While the state Medicaid agency had expected that recipients would be able to use reward money to pay for health care costs not covered by Medicaid, developing a debit card that limited the types of acceptable purchases would have taken longer than the Medicaid reform implementation time frame allowed. As a result, the state decided to use the existing pharmacy billing system so recipients could buy over-the-counter (OTC) pharmacy products. A limited debit card is to be introduced some time in the future.

The Idaho Medicaid agency wanted recipients to be able to use reward money to pay for health related courses, gym memberships, tobacco cessation supplies, and sports equipment for participating in a sports activity. To facilitate that much flexibility, the agency worked to develop community partners willing to accept recipient vouchers that can then be billed to Medicaid. Participants can request vouchers to buy health-related supplies or enroll in a health program by calling the agency. For children who are not up to date on their premium payments, the incentive balance is automatically allocated to covering the premium cost.

Respondents who were surveyed showed no consistent preference between rewards in the form of OTC pharmacy products and payment of health care costs not covered by Medicaid. More respondents said their child would enroll in an exercise program when the reward was payment for the sports program. And that sentiment was echoed in focus groups.

The researchers found that educating recipients about the incentive programs is a challenge given the population's low literacy skills and the difficulty in reaching many recipients by mail. Florida staff said introducing the program was a greater challenge than they expected because the program differs fundamentally from other Medicaid initiatives.

The report says both Florida and Idaho had the foresight to separate education on the incentive program from education on overall Medicaid reform, thus reducing the sheer quantity of information recipients had to process. Both states relied on recipient mailings to introduce the program. Despite developing materials at a fourth-grade reading level and doing some pretesting with recipients, the Florida Medicaid agency found there was substantial confusion over the universal form included in the mailing. The form is used to document enrollment in a health-related program, but a number of recipients used it to try to enroll in the incentive program (for which enrollment is automatic). The agency no longer includes this form with the incentive program mailings and has made some changes to improve the clarity of written materials.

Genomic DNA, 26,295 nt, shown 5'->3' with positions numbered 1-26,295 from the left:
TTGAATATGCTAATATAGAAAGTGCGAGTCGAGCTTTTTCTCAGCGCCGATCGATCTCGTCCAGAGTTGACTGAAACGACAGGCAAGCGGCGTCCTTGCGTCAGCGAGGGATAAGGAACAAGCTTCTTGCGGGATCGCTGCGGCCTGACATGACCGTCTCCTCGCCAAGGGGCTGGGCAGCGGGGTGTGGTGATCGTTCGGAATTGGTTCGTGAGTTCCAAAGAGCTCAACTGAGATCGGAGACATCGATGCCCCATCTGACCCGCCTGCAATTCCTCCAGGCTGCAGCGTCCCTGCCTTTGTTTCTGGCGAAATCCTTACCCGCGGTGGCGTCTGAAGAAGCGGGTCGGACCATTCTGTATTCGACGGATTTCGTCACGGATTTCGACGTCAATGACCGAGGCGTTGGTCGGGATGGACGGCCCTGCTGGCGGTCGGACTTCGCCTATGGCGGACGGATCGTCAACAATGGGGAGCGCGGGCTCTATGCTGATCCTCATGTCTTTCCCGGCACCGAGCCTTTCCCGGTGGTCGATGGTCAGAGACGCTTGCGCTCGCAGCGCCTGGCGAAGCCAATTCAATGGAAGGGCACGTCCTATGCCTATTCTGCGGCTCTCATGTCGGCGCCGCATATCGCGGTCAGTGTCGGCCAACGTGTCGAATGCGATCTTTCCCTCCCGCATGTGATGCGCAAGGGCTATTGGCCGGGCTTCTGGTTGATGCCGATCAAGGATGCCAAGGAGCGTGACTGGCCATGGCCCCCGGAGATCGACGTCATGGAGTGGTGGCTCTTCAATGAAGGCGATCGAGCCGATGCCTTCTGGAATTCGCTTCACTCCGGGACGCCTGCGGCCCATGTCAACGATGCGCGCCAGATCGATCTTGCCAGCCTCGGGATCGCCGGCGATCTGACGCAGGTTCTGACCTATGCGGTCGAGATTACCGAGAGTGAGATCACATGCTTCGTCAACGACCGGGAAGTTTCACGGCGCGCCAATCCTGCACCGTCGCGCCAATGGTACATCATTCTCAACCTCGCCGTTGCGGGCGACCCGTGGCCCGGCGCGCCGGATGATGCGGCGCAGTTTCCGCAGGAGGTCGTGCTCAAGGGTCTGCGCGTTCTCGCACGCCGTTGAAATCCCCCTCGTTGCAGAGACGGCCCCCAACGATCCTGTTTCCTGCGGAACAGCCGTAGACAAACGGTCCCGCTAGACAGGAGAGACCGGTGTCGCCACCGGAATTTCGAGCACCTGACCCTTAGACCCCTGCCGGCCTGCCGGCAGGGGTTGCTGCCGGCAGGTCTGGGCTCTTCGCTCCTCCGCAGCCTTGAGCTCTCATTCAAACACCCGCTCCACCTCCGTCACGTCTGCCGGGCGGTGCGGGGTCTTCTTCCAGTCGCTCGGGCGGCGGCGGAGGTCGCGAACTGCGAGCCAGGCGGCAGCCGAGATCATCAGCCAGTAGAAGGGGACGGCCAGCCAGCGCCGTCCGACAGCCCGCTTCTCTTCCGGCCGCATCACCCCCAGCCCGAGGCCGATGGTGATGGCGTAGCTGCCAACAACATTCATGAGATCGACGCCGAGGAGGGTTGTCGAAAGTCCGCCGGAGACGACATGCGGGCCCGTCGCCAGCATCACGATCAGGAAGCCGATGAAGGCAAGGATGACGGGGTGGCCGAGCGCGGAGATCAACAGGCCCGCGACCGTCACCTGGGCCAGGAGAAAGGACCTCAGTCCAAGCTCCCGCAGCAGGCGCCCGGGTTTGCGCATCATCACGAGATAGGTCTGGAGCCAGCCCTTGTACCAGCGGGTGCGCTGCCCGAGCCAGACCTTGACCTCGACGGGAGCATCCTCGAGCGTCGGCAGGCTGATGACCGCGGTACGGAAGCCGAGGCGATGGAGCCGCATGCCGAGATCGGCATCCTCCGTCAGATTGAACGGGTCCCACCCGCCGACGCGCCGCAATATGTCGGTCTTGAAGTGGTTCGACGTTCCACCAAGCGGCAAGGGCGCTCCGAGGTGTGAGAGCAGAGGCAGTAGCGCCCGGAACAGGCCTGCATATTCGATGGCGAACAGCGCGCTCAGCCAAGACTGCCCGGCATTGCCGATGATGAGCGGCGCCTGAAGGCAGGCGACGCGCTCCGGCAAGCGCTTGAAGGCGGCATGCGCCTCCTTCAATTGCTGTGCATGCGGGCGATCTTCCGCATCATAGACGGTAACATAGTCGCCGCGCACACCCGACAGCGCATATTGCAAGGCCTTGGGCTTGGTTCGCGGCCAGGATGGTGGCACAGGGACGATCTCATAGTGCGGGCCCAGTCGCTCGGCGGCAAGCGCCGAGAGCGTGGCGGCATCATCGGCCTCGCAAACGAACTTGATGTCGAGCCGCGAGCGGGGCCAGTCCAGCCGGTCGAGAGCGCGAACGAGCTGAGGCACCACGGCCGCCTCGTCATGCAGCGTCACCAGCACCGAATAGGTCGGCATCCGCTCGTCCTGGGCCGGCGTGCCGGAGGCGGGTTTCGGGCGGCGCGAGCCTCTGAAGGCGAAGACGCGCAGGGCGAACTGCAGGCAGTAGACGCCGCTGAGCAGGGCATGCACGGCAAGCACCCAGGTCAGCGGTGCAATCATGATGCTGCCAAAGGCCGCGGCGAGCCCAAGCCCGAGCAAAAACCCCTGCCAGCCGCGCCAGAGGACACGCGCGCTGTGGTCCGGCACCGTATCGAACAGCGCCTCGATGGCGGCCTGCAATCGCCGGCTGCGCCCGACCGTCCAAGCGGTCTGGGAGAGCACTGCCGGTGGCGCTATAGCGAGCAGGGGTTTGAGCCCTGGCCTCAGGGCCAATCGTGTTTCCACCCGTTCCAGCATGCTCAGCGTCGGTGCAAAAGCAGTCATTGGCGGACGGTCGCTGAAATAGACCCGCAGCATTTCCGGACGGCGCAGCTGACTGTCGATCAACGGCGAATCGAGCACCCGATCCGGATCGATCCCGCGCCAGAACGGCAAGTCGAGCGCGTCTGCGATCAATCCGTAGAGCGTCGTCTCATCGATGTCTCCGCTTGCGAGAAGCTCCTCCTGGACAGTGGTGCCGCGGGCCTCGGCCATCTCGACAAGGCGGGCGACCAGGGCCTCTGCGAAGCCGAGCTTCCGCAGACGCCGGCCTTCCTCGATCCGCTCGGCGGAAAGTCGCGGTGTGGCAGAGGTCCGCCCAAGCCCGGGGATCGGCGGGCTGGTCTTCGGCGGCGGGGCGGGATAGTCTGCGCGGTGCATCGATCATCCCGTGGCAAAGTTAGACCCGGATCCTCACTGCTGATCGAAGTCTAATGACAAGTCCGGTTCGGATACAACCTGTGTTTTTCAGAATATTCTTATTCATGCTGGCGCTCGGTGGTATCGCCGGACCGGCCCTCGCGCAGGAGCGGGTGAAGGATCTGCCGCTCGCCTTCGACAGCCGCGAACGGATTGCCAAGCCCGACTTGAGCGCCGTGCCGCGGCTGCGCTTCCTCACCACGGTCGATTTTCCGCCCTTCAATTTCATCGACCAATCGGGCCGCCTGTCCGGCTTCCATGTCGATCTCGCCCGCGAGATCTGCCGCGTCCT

Both states established call centers for fielding incentive program calls and have made key program documents available on the Internet. "At this juncture, it is unclear whether the current efforts will adequately inform recipients about the incentive programs," Ms. Greene says. "Without recipient awareness and understanding of the incentive program, offering rewards will not be effective for catalyzing promotion of healthy behaviors. One recommendation is to use periodic account balance mailings as an opportunity to reinforce the key components of the program."

The states have found it is easier to track wellness visits than lifestyle behavior changes. Both states are providing incentives for children who have an annual well-child checkup and are up-to-date on immunizations. These types of behaviors plus screening tests and other preventive visits are easily identified using CPT codes in claims data.